Remote Access Journal of the American Mathematical Society
Green Open Access

Journal of the American Mathematical Society

ISSN 1088-6834(online) ISSN 0894-0347(print)

Request Permissions   Purchase Content 
 

 

Independent sets in hypergraphs


Authors: József Balogh, Robert Morris and Wojciech Samotij
Journal: J. Amer. Math. Soc. 28 (2015), 669-709
MSC (2010): Primary 05D40; Secondary 05C30, 05C35, 05C65
Published electronically: August 7, 2014
MathSciNet review: 3327533
Full-text PDF

Abstract | References | Similar Articles | Additional Information

Abstract: Many important theorems and conjectures in combinatorics, such as the theorem of Szemerédi on arithmetic progressions and the Erdős-Stone Theorem in extremal graph theory, can be phrased as statements about families of independent sets in certain uniform hypergraphs. In recent years, an important trend in the area has been to extend such classical results to the so-called `sparse random setting'. This line of research has recently culminated in the breakthroughs of Conlon and Gowers and of Schacht, who developed general tools for solving problems of this type. Although these two articles solved very similar sets of longstanding open problems, the methods used are very different from one another and have different strengths and weaknesses.

In this article, we provide a third, completely different, approach to proving extremal and structural results in sparse random sets that also yields their natural `counting' counterparts. We give a structural characterization of the independent sets in a large class of uniform hypergraphs by showing that every independent set is almost contained in one of a small number of relatively sparse sets. We then derive many interesting results as fairly straightforward consequences of this abstract theorem. In particular, we prove the well-known conjecture of Kohayakawa, Łuczak, and Rödl, a probabilistic embedding lemma for sparse graphs. We also give alternative proofs of many of the results of Conlon and Gowers and of Schacht, such as sparse random versions of Szemerédi's theorem, the Erdős-Stone Theorem, and the Erdős-Simonovits Stability Theorem, and obtain their natural `counting' versions, which in some cases are considerably stronger. For example, we show that for each positive $ \beta $ and integer $ k$, there are at most $ \binom {\beta n}{m}$ sets of size $ m$ that contain no $ k$-term arithmetic progression, provided that $ m \ge Cn^{1-1/(k-1)}$, where $ C$ is a constant depending only on $ \beta $ and $ k$. We also obtain new results, such as a sparse version of the Erdős-Frankl-Rödl Theorem on the number of $ H$-free graphs and, as a consequence of the KŁR conjecture, we extend a result of Rödl and Ruciński on Ramsey properties in sparse random graphs to the general, non-symmetric setting.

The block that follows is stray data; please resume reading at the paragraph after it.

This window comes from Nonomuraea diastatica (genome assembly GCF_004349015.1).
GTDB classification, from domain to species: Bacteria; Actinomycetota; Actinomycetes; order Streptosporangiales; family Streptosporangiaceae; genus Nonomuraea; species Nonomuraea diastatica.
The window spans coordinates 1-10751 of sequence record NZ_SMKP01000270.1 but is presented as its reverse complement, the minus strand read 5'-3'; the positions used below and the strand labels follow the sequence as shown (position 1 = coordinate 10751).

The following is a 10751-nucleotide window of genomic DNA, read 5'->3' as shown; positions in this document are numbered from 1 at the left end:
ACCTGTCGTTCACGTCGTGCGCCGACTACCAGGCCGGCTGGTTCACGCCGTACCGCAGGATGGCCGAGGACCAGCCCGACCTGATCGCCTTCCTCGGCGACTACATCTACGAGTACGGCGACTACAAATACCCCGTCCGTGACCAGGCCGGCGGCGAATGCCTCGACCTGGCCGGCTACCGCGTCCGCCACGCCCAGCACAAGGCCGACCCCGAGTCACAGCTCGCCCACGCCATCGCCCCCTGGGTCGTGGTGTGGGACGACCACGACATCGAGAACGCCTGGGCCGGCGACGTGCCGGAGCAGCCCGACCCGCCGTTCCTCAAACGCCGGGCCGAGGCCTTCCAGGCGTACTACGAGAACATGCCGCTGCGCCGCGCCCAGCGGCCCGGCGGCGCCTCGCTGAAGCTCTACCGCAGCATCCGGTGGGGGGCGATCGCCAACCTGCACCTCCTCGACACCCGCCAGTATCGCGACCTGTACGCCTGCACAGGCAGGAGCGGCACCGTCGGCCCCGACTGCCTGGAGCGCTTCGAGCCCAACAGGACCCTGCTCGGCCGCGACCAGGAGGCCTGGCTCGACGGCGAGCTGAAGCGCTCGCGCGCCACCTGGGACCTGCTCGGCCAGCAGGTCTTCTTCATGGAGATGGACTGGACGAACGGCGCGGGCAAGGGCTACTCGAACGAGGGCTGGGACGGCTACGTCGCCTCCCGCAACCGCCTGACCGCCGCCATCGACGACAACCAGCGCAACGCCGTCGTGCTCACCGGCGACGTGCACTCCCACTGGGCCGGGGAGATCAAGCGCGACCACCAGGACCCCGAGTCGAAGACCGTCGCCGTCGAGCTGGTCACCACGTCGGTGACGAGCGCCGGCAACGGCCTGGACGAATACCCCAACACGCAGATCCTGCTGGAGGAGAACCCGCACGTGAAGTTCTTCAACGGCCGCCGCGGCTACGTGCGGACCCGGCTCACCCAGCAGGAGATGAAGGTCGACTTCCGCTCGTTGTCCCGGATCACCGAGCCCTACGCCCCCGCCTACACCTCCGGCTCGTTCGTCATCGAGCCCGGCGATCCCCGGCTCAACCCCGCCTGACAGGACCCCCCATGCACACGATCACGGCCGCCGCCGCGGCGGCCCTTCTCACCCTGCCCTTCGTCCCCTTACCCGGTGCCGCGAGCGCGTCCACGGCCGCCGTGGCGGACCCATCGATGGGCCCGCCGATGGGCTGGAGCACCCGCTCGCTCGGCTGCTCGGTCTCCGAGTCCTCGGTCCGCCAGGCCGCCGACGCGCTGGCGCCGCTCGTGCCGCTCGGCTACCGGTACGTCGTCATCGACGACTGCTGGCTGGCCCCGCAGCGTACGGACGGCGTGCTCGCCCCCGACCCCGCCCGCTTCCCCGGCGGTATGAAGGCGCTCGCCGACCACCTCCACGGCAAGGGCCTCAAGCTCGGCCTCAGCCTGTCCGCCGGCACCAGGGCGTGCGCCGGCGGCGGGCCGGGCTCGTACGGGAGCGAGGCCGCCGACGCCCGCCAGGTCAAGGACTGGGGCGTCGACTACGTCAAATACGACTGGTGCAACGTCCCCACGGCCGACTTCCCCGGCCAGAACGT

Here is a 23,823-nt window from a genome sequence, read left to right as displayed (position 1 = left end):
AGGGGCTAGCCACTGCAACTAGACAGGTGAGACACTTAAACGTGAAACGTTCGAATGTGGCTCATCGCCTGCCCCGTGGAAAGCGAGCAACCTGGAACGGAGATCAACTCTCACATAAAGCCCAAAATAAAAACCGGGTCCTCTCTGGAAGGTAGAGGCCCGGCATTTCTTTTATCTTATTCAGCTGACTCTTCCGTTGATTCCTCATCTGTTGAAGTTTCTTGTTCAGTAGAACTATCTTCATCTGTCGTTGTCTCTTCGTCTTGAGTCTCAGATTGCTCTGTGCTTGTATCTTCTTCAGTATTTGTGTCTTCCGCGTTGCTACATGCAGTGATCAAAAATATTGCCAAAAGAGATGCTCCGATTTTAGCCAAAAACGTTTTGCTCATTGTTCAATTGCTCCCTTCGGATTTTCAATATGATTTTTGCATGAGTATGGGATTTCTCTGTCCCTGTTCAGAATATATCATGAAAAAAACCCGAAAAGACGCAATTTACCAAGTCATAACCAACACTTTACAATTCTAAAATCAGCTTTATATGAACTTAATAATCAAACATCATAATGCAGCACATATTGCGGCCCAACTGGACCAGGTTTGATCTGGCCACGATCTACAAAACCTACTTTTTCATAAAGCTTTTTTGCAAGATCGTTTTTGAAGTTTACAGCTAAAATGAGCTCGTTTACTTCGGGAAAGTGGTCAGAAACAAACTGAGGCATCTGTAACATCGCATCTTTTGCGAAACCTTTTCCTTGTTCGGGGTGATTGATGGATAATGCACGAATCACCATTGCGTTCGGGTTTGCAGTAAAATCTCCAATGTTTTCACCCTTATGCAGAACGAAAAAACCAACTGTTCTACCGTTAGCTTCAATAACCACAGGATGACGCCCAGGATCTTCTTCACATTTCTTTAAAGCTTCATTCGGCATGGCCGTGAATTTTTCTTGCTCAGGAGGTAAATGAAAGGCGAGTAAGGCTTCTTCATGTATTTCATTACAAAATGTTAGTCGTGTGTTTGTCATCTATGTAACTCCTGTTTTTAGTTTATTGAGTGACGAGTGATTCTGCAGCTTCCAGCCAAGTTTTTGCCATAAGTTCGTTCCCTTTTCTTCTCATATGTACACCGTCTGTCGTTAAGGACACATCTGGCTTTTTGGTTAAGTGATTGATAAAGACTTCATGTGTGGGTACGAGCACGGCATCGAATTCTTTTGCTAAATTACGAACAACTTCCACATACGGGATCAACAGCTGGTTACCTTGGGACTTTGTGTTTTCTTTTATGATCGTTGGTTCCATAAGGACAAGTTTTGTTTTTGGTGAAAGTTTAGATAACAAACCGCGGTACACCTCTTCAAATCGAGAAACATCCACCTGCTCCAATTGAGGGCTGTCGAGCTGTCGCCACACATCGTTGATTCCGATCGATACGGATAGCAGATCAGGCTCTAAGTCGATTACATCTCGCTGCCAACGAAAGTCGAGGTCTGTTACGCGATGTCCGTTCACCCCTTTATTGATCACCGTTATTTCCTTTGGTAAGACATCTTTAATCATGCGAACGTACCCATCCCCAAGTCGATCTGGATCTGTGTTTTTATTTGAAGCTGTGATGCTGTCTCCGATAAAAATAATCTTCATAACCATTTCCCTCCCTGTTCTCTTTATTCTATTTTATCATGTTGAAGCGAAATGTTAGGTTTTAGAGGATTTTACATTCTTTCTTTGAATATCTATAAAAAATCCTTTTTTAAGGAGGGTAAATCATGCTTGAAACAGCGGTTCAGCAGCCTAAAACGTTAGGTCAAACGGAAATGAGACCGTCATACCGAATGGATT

References [Enhancements On Off] (What's this?)


Similar Articles

Retrieve articles in Journal of the American Mathematical Society with MSC (2010): 05D40, 05C30, 05C35, 05C65

Retrieve articles in all journals with MSC (2010): 05D40, 05C30, 05C35, 05C65


Additional Information

József Balogh
Affiliation: Department of Mathematics, University of Illinois, 1409 W. Green Street, Urbana, IL 61801
Email: jobal@math.uiuc.edu

Robert Morris
Affiliation: IMPA, Estrada Dona Castorina 110, Jardim Botânico, Rio de Janeiro, RJ, Brasil
Email: rob@impa.br

Wojciech Samotij
Affiliation: School of Mathematical Sciences, Tel Aviv University, Tel Aviv 69978, Israel and Trinity College, Cambridge CB2 1TQ, UK
Email: ws299@cam.ac.uk

DOI: https://doi.org/10.1090/S0894-0347-2014-00816-X
Received by editor(s): June 16, 2012
Received by editor(s) in revised form: March 21, 2014
Published electronically: August 7, 2014
Additional Notes: The first author was supported in part by NSF Career Grant DMS-0745185, UIUC Campus Research Board Grant 11067, and OTKA Grant K76099.
The second author was supported in part by CNPq bolsa de Produtivdade em Pesquisa.
The third author was supported in part by ERC Advanced Grant DMMCA and a Trinity College JRF
Article copyright: © Copyright 2014 American Mathematical Society